Nine States Pass New Bills to Protect Religious Freedom During Emergencies
The COVID-19 pandemic exposed significant flaws in state-level emergency management policies around the country. Ambiguous language and expansive grants of authority to Governors and executive agencies made tremendous executive overreach permissible. Some Governors and unelected bureaucrats took full advantage through the unilateral issuance of stay-at-home orders, mandatory masking orders, closure of “non-essential businesses,” and more. ALEC members responded to these flaws early in the pandemic by creating the Emergency Power Limitation Act model policy and the Statement of Principles to Inform Emergency Management Acts.
Of particular concern to many Americans was the forced closure of churches and other places of worship, regardless of what health and safety measures were implemented. In November of 2020, the Supreme Court issued a 5-4 ruling against the state of New York that struck down Governor Cuomo’s unreasonably strict limitations on church capacity during the pandemic. The court issued another ruling in February of 2021, this time against California, similarly striking down a state ban on indoor worship services (though the court permitted a 25% capacity limitation).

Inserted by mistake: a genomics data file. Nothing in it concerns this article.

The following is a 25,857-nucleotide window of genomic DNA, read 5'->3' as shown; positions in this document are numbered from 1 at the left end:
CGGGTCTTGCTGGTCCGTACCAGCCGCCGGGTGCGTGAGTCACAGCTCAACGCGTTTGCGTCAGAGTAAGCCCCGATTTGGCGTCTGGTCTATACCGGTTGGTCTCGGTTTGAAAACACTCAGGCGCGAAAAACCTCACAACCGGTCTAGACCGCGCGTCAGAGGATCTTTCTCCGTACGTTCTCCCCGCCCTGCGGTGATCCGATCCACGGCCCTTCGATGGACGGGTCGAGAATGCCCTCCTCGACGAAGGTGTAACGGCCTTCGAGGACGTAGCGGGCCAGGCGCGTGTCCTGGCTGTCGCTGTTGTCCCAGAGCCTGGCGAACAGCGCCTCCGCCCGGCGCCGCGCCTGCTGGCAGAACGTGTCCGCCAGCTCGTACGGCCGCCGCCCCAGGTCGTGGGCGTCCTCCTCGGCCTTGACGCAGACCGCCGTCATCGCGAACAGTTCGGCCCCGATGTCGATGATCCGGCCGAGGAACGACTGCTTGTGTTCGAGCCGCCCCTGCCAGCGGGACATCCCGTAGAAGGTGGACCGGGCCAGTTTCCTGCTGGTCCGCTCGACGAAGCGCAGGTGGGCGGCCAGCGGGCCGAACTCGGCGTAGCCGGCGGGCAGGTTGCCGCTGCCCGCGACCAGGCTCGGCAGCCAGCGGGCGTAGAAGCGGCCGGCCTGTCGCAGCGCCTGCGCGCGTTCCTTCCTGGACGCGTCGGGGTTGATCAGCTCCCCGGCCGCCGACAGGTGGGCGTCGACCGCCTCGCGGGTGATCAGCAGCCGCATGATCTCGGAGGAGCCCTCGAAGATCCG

Since 2021, nine different states have passed legislation that specifically protects religious services during a declared emergency (including Kentucky, Montana, South Carolina, Arizona, Oklahoma, Tennessee, Florida, New Hampshire, and North Dakota). Tennessee’s law provides the highest level of protection by prohibiting any additional restrictions on religious services during an emergency. The remaining states permit limited regulation so long as an unreasonable burden is not imposed. Additionally, religious services are to be treated as “essential services,” thereby eliminating the possibility that grocery stores and hair salons receive more favorable regulatory treatment in flagrant violation of the First Amendment.
Elected officials have a duty and obligation to protect the health and welfare of their constituents, but this authority does not allow them to deprioritize First Amendment rights in the name of public health. These new laws establish clear and reasonable emergency-power rules that prevent the abridgment of constitutional religious protections while still permitting necessary regulation when needed.